House Budget tees up preventive health legislation
The House Budget Committee on Tuesday is due to mark up a bill that would change how the Congressional Budget Office scores health care legislation dealing with preventive services.
Why it matters: The Preventive Health Savings Act has potentially huge implications for cost and coverage decisions surrounding blockbuster anti-obesity drugs and services like mammograms.
- Republicans are often against bills that would increase Medicare spending and the revised scoring method could potentially soften GOP opposition to some policy changes.
Details: The bill is bipartisan, co-sponsored by Reps. Michael Burgess and Diana DeGette in the House. A companion measure in the Senate is sponsored by Ben Cardin and Mike Crapo.
- It's seen as a legacy piece of legislation for Burgess, who is retiring at the end of this Congress. He was the original sponsor of the bill and has pushed for action on it since 2012.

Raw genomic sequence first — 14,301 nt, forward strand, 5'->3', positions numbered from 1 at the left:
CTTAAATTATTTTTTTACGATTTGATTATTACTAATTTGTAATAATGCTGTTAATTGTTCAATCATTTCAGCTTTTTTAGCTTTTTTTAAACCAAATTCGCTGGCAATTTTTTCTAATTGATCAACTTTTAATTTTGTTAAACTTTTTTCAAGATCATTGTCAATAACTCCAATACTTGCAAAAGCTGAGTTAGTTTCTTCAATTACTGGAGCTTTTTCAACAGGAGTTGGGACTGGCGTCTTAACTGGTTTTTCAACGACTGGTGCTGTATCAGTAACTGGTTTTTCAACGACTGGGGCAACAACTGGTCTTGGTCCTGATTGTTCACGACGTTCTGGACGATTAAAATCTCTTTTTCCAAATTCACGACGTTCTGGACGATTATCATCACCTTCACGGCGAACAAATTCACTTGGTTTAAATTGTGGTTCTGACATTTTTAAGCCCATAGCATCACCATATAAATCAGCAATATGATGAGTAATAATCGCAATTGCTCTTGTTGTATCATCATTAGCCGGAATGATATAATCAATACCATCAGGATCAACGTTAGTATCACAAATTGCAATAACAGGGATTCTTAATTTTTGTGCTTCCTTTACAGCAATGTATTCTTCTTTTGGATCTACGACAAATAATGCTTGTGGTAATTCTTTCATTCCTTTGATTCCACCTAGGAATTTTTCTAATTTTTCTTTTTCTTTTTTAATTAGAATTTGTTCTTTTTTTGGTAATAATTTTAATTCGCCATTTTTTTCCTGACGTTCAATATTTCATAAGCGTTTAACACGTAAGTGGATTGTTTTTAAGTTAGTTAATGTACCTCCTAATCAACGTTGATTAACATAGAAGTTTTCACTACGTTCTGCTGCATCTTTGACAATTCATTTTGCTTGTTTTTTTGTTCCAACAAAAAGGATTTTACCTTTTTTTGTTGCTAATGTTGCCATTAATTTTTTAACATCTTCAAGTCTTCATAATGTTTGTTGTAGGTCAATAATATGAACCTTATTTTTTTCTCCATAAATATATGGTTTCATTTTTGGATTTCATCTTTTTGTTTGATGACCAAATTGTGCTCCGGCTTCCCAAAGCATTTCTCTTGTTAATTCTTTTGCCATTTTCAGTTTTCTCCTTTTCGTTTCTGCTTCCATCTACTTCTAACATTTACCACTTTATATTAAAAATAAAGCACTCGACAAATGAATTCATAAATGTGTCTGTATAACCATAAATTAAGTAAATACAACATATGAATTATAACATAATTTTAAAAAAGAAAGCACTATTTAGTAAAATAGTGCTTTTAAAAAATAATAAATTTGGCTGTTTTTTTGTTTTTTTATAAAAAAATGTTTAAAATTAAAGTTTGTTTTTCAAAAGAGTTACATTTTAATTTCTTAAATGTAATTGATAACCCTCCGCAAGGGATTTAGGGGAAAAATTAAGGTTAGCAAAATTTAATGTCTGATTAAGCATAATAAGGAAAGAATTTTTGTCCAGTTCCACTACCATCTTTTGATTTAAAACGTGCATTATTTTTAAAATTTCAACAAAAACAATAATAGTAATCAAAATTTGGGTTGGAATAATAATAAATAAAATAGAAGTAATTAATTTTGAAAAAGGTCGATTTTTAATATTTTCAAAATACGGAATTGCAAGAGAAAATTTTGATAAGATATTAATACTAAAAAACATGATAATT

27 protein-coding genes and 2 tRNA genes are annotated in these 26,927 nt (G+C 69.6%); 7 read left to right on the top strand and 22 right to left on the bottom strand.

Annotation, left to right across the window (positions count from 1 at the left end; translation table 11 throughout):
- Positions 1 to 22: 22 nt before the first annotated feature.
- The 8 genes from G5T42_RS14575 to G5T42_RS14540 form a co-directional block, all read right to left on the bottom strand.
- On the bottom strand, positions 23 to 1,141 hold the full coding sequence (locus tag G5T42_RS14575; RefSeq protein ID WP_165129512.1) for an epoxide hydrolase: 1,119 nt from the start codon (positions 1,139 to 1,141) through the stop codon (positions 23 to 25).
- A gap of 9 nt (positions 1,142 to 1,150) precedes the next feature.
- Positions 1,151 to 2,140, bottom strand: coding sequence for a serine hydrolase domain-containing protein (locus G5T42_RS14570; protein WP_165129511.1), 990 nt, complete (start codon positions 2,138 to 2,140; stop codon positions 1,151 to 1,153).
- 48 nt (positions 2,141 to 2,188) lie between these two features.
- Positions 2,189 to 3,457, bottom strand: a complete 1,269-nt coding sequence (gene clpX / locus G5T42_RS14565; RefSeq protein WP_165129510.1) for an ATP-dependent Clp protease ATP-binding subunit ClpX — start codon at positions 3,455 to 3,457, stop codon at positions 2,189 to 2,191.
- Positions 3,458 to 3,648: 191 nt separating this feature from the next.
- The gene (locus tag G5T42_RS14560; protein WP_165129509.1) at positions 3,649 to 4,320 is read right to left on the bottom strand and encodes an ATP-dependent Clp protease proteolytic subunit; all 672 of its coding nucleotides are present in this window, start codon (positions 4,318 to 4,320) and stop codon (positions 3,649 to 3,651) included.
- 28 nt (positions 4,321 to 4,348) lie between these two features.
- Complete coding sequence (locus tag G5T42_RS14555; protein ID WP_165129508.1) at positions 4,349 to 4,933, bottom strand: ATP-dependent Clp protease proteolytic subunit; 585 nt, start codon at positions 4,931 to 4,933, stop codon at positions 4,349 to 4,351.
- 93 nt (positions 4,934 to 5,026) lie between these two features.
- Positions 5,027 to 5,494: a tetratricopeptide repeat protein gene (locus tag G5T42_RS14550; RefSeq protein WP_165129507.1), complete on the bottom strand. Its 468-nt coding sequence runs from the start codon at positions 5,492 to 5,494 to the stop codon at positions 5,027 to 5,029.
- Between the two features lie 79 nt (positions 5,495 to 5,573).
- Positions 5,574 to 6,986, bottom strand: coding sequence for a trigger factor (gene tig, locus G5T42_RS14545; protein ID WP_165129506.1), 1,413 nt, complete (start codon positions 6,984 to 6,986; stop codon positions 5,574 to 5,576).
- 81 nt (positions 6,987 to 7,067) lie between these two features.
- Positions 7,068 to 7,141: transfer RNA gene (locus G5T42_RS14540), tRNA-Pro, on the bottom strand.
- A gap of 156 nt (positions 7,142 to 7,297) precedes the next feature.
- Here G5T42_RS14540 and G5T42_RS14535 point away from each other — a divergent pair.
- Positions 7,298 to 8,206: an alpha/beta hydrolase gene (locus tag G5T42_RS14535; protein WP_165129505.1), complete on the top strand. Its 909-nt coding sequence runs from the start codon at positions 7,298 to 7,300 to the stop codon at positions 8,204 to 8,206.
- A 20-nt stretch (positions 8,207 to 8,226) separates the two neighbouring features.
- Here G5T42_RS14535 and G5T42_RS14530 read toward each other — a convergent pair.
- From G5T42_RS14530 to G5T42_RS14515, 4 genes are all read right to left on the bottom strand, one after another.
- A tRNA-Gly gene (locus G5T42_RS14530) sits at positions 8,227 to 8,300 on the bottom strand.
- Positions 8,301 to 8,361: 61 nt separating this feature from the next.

- The legislation would require the CBO, when directed by an appropriate committee, to take into account how much money could hypothetically be saved by using preventive health services, and account for that when issuing cost scores for bills.
- It would also allow for the CBO to calculate budgetary effects past its customary 1o-year window and factor two additional 10-year periods in accounting for how savings could happen over time.
- That means bills could be scored over a 10, 20 or 30-year period.
Of note: Lawmakers say the bill defines preventive health "narrowly."
- But the language still leaves a broad number of services that could be counted while stipulating there must be strong scientific evidence to back their efficacy.
What they're saying: Burgess has called the legislation "a responsible and life-saving approach that will ensure that the government calculates the savings of preventative health."
- "Chronic diseases account for over seventy percent of all healthcare spending, and this legislation will help bend the cost curve and provide long-term cost savings."